A student was killed Saturday following Friday’s clashes between security forces and protesters in Sharqeya governorate, according to health officials in the governorate.
Youssry Galal, a student in the Computer Science Institute in Al-Abour, was shot in the head after security forces dispersed an anti-government protest in front of the Derb Nagm police station.
The Freedom and Justice Party (FJP), the political arm of the now banned Muslim Brotherhood, claimed Galal was shot “by mistake” after he and others were on their way to inform the security forces about the names of the protesters.
The police, however, said the protesters gathered around the police station, where one of them was arrested. Following the arrest, friends of the arrested protesters fired at security forces and demanded his release, killing Galal. The prosecution is currently investigating the case.
Galal’s family were contacted but refused to comment or to give any clarification concerning the death of their relative.
The FJP added that security forces arrested friends of Galal to “hide the truth and to argue that anti-government protesters are the ones who killed Galal”.
The interior ministry said Galal was not even participating in the protest.
The protest in Sharqeya started after the Friday sermon, where it roamed the city and chanted against the police, the judiciary, and the army.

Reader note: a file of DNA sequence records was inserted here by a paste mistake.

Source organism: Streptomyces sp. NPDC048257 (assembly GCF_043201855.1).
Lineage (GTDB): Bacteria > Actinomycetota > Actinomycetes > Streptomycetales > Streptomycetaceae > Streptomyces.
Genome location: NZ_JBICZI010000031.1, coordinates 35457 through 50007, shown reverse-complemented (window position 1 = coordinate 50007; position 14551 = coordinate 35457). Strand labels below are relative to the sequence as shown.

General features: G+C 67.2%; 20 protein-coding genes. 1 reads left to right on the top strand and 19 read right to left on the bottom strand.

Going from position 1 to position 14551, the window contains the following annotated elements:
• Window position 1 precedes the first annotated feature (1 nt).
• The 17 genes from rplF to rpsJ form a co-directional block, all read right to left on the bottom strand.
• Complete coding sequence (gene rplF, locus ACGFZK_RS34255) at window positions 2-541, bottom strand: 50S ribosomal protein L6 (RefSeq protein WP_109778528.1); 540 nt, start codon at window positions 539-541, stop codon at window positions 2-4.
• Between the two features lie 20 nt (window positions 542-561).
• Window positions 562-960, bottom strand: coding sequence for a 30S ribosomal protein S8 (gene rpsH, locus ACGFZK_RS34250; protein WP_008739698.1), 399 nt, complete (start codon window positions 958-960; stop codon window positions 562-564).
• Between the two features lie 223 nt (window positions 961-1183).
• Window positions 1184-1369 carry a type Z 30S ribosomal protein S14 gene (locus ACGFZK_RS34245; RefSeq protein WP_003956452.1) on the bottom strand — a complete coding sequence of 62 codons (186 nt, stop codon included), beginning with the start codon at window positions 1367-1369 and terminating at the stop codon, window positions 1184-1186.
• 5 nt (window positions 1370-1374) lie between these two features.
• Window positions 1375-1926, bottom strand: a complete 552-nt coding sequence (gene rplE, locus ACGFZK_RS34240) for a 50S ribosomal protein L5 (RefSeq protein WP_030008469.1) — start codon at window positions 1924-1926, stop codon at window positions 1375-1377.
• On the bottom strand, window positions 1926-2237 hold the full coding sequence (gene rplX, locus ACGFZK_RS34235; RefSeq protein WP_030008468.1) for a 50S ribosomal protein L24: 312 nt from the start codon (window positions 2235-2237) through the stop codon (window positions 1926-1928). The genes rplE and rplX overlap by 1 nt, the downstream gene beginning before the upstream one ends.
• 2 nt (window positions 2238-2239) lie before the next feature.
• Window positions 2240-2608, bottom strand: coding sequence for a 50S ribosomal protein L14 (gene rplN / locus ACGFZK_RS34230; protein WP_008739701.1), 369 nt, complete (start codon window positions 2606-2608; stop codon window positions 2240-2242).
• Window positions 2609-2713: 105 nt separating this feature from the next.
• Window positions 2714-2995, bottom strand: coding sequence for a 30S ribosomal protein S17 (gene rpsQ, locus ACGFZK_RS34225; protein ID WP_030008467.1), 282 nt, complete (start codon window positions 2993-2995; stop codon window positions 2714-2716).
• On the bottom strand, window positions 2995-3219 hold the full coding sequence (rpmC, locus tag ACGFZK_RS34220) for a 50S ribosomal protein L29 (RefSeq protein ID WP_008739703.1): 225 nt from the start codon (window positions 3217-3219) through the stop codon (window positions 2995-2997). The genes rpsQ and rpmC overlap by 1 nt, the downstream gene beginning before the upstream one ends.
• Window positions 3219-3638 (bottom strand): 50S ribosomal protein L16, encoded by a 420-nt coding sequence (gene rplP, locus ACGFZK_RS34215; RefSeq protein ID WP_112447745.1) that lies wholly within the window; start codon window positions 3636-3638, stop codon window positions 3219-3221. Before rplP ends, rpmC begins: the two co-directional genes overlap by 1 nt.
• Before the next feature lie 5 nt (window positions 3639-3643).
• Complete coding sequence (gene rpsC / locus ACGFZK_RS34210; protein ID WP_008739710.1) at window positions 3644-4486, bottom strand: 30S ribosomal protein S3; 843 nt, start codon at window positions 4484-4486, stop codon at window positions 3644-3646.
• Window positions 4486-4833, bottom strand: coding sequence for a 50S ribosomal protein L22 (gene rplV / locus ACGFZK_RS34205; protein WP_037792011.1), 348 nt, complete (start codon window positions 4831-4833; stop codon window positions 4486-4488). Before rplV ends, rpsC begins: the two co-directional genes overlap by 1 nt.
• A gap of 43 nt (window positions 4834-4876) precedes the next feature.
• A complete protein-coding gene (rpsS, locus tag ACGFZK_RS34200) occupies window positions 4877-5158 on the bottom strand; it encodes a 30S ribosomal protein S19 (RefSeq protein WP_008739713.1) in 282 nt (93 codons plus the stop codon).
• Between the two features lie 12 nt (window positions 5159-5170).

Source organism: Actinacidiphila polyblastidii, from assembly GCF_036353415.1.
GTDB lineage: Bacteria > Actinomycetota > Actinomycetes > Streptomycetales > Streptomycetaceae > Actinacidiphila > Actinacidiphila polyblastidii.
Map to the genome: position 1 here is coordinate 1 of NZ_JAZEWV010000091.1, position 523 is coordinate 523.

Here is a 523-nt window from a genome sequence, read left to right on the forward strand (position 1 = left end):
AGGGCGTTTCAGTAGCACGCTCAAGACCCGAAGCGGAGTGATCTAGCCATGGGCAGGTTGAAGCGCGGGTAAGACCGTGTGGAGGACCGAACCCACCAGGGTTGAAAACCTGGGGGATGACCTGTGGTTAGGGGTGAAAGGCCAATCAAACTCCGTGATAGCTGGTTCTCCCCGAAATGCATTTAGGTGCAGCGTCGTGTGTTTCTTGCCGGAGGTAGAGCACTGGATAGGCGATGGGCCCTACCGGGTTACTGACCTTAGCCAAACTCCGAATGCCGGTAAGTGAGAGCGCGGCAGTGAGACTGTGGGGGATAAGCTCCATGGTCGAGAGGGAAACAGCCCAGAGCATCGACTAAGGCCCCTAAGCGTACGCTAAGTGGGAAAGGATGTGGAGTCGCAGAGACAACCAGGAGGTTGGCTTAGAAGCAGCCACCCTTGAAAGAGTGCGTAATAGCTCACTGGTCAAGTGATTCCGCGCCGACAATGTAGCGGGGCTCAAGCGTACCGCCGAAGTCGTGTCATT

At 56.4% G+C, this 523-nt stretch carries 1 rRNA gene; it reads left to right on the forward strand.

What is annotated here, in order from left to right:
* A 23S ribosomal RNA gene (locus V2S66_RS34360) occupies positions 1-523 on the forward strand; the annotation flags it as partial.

Earlier on Thursday, the Anti-Coup Alliance (ACA) called on its supporters to protest against the current regime. It added that “the latest death sentences against the Egyptian legitimate president Mohamed Morsi will not exhaust the revolutionaries”.
The ACA, the largest pro-Morsi opposition bloc formed after Morsi’s ouster on 3 July 2013, has been calling for protests since Rabaa Al-Adaweya and Al-Nahda Square sit-ins dispersals in August 2013.
On 16 June, the Cairo Criminal Court sentenced Morsi and five others to death, on charges of participating in storming Egyptian prisons, attacking police facilities, and killing security personnel. The Brotherhood described the verdicts as a “political inclination” that show a desire to “eliminate the defendants”.
Sharqeya remains one the cities with high pro-Morsi support, with its villages witnessing weekly protests.
Also on Friday, protests took place in different government. However, violent clashes occurred between protesters and riot police in the restive district of Matariya in Cairo.
Inside the working class neighbourhood, the protesters gathered at Al-Tawon Street only to be met by riot police who dispersed the protest with tear gas and birdshots.
The popular area of Matariya has been the one of the most volatile sites of resistance and protest to the government, regularly hosting demonstrations by supporters of the outlawed Brotherhood.
The issuing of the Protest Law by the interim government in November 2013 came at a time of frequent clashes between Muslim Brotherhood supporters and security forces. However, since the law was enacted, a sweeping crackdown was launched against any kind of protest, whether Islamists, students or activists, on charges of “illegal assembly”.